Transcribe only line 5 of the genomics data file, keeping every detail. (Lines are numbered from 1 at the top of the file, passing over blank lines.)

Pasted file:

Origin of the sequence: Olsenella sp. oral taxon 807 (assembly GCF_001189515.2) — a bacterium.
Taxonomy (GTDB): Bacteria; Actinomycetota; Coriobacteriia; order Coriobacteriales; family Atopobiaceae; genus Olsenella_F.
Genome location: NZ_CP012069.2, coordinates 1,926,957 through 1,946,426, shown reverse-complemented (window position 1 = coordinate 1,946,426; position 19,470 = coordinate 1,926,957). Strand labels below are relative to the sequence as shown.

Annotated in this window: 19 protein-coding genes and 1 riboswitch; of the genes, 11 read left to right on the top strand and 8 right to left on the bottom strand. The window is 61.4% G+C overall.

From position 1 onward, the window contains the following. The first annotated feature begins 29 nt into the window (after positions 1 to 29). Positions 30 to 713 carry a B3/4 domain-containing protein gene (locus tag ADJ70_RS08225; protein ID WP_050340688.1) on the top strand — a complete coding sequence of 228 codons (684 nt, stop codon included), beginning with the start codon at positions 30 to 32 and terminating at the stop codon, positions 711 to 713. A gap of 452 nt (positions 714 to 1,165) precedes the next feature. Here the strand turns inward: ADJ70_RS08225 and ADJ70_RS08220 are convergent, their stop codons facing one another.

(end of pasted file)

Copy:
From position 1 onward, the window contains the following. The first annotated feature begins 29 nt into the window (after positions 1 to 29). Positions 30 to 713 carry a B3/4 domain-containing protein gene (locus tag ADJ70_RS08225; protein ID WP_050340688.1) on the top strand — a complete coding sequence of 228 codons (684 nt, stop codon included), beginning with the start codon at positions 30 to 32 and terminating at the stop codon, positions 711 to 713. A gap of 452 nt (positions 714 to 1,165) precedes the next feature. Here the strand turns inward: ADJ70_RS08225 and ADJ70_RS08220 are convergent, their stop codons facing one another.